Bernard ‘The Alien’ Hopkins will end his 27-year career as a professional boxer by challenging newly crowned IBF super-middleweight champion James DeGale in an HBO-televised bout in London. That’s the plan at least according to Hopkins.
In an exclusive interview with Philadelphia Daily News, the legendary fighter shocked the world again with his announcement that he would be interested in vying for one last world title.
“I’m interested in beating a guy up – the same guy that beat up [Andre] Dirrell.”
DeGale (21-1) picked up the vacant IBF super-middleweight title with a unanimous decision victory over Dirrell on May 23 in Boston.
Hopkins (55-7), a former two-division world champion, last fought on Nov. 8, when he fought Russian slugger Sergey Kovalev, a fight that he lost by unanimous decision, losing his IBF and WBA light-heavyweight titles in the process in a one-sided fight.
At the post-fight news conference, Hopkins was asked to elaborate his future plans, and he was candid as usual.
“Asking me to fight right now is like asking a woman that just was in nine-hour labor if she was going to have another baby,” Hopkins said.
Naazim Richardson, Hopkins’s trainer for the past 10 years, added at the time that Hopkins would be smart to wait before deciding whether to return to competition.
“You don’t make decisions like that on a night like tonight,” Richardson said. You go home with your family and see how it goes. Nobody told him when to start. Nobody can tell him when to finish.”
Hopkins, who turned 50 on Jan. 15, appears to have made his decision.
Earlier this year, Hopkins mentioned former super-middleweight champion Carl Froch (33-2) or Kazakh lean, mean, fighting machine Gennady ‘GGG’ Golovkin (33-0), who has knocked out 20 opponents consecutively.
Froch is on the brink of retirement and only interested in a fight with Golovkin. And, with all due respect, a fight with Golovkin at this stage in his career, would be suicidal for Hopkins to consider.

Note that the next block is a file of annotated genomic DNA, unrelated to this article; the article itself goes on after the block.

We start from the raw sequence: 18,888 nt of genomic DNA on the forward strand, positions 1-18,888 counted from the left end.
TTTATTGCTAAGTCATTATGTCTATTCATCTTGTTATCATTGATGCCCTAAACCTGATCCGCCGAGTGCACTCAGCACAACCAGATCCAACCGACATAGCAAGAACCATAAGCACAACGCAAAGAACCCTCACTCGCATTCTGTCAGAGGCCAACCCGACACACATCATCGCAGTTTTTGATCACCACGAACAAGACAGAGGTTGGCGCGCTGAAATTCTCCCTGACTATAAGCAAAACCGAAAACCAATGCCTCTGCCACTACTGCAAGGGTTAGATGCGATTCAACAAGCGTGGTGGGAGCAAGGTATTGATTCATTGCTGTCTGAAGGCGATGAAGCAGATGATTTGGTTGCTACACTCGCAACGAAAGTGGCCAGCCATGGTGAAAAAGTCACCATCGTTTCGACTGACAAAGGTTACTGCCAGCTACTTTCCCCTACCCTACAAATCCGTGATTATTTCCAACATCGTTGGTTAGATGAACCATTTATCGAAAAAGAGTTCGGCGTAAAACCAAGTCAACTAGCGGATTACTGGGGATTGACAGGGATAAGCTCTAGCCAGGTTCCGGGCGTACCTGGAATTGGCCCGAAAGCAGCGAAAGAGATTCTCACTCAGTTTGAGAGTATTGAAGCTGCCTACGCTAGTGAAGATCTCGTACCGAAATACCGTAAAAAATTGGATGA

Hopkins turned his attention to DeGale, 29, who became the first British boxer to capture Olympic gold and go on to snag a world title in the professional ranks.
If DeGale is interested in participating in Hopkins’s swan song, the fight will not be difficult to make.
DeGale’s promoter, Eddie Hearn, has maintained a healthy relationship with Golden Boy Promotions, where Hopkins is a minority partner. But, Hopkins adds that he has to make his decision by the end of the month because of a deadline put forth by HBO.
“I have to make my decision before the end of June,” Hopkins said. “I’m glad that HBO wants to exercise that option, and, of course, I would want to do if the right opponent is there and it makes sense to both sides.
If the fight doesn’t happen, it’s not the end of the world for Hopkins, who debuted as an expert commentator for HBO, commencing with Sergey Kovalev’s eighth-round TKO of former titlist Jean Pascal on March 14 in Montreal.
“I’m passionate about it,” Hopkins added. “It keeps me relevant in a way that goes beyond throwing a punch.”
With a victory over Jean Pascal in a May 2011 rematch, Hopkins became the oldest man in the history of the sport to win a world title, supplanting George Foreman’s record, which had been in place since 1994. Also, Hopkins would go on to break that record four more times leading up to the loss to Kovalev.
Jim Lampley, who has been the blow-by-blow commentator for HBO for the past 27 years, commended Hopkins for showing as much dedication to broadcasting as he did for extending his career past a point where most elite fighters can’t even prepare, let alone compete at the level they were once accustomed to.
“In spending time with him, I know Bernard wakes up every morning with a curious mind,” Lampley said. “He’s energized by his own natural drive. That’s not easily going to go away in him. He’s never going to be finished learning about the horizons that he can conquer. It’s just that we’re getting to the point where those horizons no longer will be carved out in the ring, but at ringside.
“But a fight with DeGale, if it comes to fruition, makes sense for him. He’d be matching his skills against another technician with a legitimate pedigree. It’d be youth against antiquity. There’s a lot of appeal there.”
Although Hopkins has fought as high 175 pounds, he has never fought at the super-middleweight division limit of 168.
After two controversial defeats to Jermain Taylor following a record 20 middleweight title defenses, Hopkins jumped to the light-heavyweight division.
“There’s a few things that would need to fall into place,” IBF President Darryl Peoples said. “But, given what he’s accomplished, we would give Bernard due consideration if he petitioned to be reclassified as a super-middleweight. To date, nothing formal has been presented to us.”